Obama's Controversial Policy of Immigrant Family Detention Could Expand Under Trump

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As immigrant rights protests erupted Saturday in 50 cities across the country, we look at one of the most controversial policies President Obama passes on to Donald Trump: family detention. Since 2014, thousands of Central American women and children seeking asylum have been held in private jails. Despite complaints of medical neglect and poor oversight, the Obama administration resisted calls to end the practice. Now, advocates worry Trump could expand it, with even less oversight. Democracy Now! correspondent Renée Feltz reports from the Texas-Mexico border.

JUAN GONZÁLEZ: As immigration protests erupt in 50 cities across the country, we end today’s show looking at one of the most controversial policies President Obama passes on to Donald Trump: family detention. Since 2014, thousands of Central American women and children seeking asylum have been held in private jails.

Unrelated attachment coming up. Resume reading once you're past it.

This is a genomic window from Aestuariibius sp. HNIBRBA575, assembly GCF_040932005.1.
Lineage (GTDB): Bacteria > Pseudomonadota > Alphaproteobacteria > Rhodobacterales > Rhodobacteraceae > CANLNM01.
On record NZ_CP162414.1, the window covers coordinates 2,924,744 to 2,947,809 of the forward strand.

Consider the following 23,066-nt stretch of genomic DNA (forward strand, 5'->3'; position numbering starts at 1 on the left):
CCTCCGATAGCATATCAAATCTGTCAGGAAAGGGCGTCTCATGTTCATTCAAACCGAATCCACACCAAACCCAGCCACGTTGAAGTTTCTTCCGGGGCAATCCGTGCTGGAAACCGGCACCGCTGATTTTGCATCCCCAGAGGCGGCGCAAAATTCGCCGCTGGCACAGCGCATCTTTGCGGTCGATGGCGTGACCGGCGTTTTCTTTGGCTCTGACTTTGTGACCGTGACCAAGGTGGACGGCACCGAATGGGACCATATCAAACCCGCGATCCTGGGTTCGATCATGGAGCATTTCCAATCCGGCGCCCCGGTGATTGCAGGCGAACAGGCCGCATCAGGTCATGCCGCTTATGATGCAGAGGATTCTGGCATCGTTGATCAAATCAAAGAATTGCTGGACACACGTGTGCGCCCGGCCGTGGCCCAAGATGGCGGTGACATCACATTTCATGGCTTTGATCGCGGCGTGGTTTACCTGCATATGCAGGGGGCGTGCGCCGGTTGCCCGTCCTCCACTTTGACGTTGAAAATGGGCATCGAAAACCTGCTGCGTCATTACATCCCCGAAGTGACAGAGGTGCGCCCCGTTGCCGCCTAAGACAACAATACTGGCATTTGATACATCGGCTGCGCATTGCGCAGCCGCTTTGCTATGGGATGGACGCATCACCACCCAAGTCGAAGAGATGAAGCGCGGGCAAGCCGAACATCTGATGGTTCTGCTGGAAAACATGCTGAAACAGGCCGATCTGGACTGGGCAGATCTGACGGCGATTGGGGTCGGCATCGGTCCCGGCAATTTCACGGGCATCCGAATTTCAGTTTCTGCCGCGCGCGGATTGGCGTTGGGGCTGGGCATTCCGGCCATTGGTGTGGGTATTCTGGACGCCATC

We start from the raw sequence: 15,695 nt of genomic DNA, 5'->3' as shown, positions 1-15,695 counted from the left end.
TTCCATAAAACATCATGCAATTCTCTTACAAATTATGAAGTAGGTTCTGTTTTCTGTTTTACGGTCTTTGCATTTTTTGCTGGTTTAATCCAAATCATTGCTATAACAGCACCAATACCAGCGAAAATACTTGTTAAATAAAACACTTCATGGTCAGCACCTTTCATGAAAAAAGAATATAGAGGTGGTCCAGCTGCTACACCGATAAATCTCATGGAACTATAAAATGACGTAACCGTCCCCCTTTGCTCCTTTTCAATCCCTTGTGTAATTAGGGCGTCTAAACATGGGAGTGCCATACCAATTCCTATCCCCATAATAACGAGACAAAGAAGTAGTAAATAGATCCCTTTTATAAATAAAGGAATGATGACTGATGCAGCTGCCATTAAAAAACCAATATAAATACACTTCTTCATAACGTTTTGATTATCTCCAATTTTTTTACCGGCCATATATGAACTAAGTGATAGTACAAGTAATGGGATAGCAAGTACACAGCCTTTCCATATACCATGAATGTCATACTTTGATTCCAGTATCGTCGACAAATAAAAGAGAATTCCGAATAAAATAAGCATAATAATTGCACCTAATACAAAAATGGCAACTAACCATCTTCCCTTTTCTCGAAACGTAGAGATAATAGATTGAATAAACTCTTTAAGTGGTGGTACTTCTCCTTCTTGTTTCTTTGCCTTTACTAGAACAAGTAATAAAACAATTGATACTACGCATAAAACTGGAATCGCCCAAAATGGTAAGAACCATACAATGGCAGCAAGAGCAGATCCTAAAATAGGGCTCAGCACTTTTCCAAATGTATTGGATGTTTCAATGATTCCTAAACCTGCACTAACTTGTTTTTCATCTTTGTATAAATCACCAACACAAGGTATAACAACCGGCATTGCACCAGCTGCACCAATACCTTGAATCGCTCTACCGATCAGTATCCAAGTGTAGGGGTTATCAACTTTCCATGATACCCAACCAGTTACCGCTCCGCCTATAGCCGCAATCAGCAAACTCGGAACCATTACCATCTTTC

AMY GOODMAN: Despite complaints of medical neglect and poor oversight, the Obama administration resisted calls to end the practice. Now advocates worry Trump could expand it with even less oversight. We turn now to Democracy Now! correspondent Renée Feltz with this report.

RENÉE FELTZ: The Obama administration says its policy of detaining Central American families seeking asylum is meant to deter others from following. But thousands of women and children continue to come. In Texas, agents have erected large tents to hold them, near El Paso, in a small town called Donna. I tried to film the tent in Donna, next to a busy border crossing. The security guard didn’t make it easy.

SECURITY GUARD: Hello.

RENÉE FELTZ: Yeah.

SECURITY GUARD: No, they don’t want nobody here. It has to be across the street

RENÉE FELTZ: Across the street?

The tent can hold a thousand people. It’s surrounded by a chain-link fence topped with barbed wire, and Border Patrol jeeps are parked outside. Immigration lawyer Carlos García took a tour in December.

CARLOS GARCÍA: Basically, you walk in, and it’s tents. It’s like a…

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  • qbert

    It is wrong to keep those families detained. Send them home immediately!